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Author (up) Zheng, Q.; Jiang, R.; Wang, K.; Huang, L.; Ye, Z.; Gan, M.; Ji, B. url  doi
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  Title Monitoring the trajectory of urban nighttime light hotspots using a Gaussian volume model Type Journal Article
  Year 2018 Publication International Journal of Applied Earth Observation and Geoinformation Abbreviated Journal International Journal of Applied Earth Observation and Geoinformation  
  Volume 65 Issue Pages 24-34  
  Keywords Remote Sensing  
  Abstract Urban nighttime light hotspot is an ideal representation of the spatial heterogeneity of human activities within a city, which is sensitive to regional urban expansion pattern. However, most of previous studies related to nighttime light imageries focused on extracting urban extent, leaving the spatial variation of radiance intensity insufficiently explored. With the help of global radiance calibrated DMSP-OLS datasets (NTLgrc), we proposed an innovative framework to explore the spatio-temporal trajectory of polycentric urban nighttime light hotspots. Firstly, NTLgrc was inter-annually calibrated to improve the consistency. Secondly, multi-resolution segmentation and region-growing SVM classification were employed to remove blooming effect and to extract potential clusters. At last, the urban hotspots were identified by a Gaussian volume model, and the resulting parameters were used to quantitatively depict hotspot features (i.e., intensity, morphology and centroid dynamics). The result shows that our framework successfully captures hotspots in polycentric urban area, whose Ra2 are over 0.9. Meanwhile, the spatio-temporal dynamics of the hotspot features intuitively reveal the impact of the regional urban growth pattern and planning strategies on human activities. Compared to previous studies, our framework is more robust and offers an effective way to describe hotspot pattern. Also, it provides a more comprehensive and spatial-explicit understanding regarding the interaction between urbanization pattern and human activities. Our findings are expected to be beneficial to governors in term of sustainable urban planning and decision making.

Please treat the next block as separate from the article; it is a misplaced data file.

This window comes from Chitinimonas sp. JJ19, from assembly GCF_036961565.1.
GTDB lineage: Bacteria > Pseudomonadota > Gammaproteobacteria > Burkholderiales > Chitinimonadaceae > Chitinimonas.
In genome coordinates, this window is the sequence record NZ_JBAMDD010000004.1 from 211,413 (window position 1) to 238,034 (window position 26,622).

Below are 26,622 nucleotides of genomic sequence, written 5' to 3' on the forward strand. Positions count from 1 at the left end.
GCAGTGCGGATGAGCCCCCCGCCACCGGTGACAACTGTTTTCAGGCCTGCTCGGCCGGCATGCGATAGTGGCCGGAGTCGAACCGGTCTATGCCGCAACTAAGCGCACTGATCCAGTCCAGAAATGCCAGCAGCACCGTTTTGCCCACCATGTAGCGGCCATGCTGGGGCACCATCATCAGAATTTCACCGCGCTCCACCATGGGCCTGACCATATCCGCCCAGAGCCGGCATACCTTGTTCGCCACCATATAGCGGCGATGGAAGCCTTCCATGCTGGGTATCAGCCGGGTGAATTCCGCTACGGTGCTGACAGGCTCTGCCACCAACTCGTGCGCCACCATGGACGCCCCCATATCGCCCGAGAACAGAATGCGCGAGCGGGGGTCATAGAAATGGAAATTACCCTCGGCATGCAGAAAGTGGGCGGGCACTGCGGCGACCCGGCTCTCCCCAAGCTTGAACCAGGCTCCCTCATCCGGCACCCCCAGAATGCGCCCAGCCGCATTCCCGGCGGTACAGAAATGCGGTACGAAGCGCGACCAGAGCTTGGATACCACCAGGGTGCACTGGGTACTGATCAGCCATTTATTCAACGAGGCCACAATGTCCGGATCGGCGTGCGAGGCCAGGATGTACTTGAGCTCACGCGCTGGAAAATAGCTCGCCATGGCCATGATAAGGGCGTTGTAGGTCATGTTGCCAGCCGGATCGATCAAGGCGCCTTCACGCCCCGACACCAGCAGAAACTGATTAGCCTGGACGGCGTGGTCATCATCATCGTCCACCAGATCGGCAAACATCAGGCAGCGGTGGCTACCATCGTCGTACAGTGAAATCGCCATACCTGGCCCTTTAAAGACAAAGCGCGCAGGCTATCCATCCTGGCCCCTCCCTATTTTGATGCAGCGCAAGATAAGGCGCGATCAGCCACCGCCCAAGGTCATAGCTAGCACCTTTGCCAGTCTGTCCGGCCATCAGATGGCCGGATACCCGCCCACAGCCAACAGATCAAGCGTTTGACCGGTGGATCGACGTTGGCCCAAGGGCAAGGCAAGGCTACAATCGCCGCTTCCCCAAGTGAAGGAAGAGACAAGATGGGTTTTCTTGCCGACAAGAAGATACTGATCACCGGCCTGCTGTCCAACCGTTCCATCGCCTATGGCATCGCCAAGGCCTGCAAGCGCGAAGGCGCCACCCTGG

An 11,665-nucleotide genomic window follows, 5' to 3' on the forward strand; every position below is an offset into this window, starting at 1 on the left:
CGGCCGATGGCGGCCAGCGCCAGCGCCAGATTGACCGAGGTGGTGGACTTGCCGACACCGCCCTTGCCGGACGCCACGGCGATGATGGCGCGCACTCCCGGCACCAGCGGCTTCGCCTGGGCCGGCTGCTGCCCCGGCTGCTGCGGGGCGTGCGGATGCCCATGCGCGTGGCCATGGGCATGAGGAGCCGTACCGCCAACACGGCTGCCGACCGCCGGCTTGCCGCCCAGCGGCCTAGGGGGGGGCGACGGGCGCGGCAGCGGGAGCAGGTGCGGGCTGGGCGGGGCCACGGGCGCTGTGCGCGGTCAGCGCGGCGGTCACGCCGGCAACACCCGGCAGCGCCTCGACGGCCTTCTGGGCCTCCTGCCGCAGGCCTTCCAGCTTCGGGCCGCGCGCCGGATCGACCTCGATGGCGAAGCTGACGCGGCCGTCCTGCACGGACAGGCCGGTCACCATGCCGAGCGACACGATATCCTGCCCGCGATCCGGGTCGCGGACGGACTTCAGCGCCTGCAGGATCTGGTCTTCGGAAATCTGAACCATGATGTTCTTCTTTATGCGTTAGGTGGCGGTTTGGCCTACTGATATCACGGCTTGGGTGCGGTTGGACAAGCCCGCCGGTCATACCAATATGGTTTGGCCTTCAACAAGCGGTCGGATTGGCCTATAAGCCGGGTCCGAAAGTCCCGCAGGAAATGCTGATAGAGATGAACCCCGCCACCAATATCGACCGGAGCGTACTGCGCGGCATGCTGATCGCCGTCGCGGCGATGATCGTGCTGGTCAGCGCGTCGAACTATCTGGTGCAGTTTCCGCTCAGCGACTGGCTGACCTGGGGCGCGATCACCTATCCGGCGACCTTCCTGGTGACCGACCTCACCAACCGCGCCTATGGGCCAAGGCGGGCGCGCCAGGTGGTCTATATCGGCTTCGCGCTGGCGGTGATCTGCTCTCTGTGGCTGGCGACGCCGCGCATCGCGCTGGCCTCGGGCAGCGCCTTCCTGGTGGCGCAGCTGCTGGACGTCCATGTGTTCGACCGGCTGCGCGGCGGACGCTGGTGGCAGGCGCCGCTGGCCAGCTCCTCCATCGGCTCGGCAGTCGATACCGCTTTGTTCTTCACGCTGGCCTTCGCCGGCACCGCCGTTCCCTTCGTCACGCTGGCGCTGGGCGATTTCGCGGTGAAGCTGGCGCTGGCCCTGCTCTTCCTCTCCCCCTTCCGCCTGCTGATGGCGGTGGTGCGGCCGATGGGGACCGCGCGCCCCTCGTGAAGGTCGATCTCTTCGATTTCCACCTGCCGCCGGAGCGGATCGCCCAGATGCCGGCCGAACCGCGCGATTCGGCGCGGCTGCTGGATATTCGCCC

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  Corporate Author Thesis  
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  Language Summary Language Original Title  
  Series Editor Series Title Abbreviated Series Title  
  Series Volume Series Issue Edition  
  ISSN 0303-2434 ISBN Medium  
  Area Expedition Conference  
  Notes Approved no  
  Call Number LoNNe @ kyba @ Serial 1771  
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